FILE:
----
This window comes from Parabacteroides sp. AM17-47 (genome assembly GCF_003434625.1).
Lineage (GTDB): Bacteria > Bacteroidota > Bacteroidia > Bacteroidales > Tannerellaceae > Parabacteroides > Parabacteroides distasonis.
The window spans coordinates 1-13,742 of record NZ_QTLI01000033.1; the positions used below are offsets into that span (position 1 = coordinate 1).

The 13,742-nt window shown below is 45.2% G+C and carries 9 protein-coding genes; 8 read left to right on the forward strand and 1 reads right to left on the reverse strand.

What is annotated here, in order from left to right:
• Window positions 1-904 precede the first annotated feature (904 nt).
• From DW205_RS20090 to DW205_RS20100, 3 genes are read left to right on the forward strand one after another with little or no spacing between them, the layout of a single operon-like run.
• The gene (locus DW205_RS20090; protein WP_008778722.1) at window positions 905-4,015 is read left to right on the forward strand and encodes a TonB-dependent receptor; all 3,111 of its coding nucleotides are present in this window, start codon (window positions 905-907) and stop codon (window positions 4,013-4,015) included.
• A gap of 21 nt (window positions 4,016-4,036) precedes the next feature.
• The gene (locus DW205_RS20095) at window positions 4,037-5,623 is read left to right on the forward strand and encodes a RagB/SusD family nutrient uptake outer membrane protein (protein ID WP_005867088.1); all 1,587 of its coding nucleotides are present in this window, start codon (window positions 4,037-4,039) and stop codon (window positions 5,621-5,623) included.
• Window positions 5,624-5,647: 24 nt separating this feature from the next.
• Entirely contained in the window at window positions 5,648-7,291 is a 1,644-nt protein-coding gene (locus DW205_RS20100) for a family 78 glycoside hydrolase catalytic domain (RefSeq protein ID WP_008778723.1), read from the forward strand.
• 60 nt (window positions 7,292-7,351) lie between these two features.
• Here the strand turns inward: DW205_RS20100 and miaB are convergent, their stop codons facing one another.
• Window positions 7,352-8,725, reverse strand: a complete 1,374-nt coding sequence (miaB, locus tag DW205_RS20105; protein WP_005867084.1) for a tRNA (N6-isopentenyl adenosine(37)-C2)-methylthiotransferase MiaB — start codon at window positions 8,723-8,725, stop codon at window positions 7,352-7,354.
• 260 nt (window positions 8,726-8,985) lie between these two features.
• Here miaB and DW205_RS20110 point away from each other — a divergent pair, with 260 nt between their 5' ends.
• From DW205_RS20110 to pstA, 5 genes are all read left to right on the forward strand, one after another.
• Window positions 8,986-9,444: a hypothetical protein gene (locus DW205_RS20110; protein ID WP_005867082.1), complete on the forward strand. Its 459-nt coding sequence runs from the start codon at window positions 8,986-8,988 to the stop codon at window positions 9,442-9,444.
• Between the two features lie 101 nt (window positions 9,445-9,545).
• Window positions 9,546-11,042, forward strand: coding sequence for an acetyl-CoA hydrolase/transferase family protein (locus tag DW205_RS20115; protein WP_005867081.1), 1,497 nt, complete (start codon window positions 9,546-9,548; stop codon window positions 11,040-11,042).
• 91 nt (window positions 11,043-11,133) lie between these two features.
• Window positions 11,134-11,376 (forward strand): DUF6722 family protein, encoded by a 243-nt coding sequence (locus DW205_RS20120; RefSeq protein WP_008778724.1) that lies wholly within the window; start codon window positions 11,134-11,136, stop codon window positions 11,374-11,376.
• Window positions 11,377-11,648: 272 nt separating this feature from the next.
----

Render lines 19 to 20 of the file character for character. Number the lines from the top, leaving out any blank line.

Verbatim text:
• Window positions 8,986-9,444: a hypothetical protein gene (locus DW205_RS20110; protein ID WP_005867082.1), complete on the forward strand. Its 459-nt coding sequence runs from the start codon at window positions 8,986-8,988 to the stop codon at window positions 9,442-9,444.
• Between the two features lie 101 nt (window positions 9,445-9,545).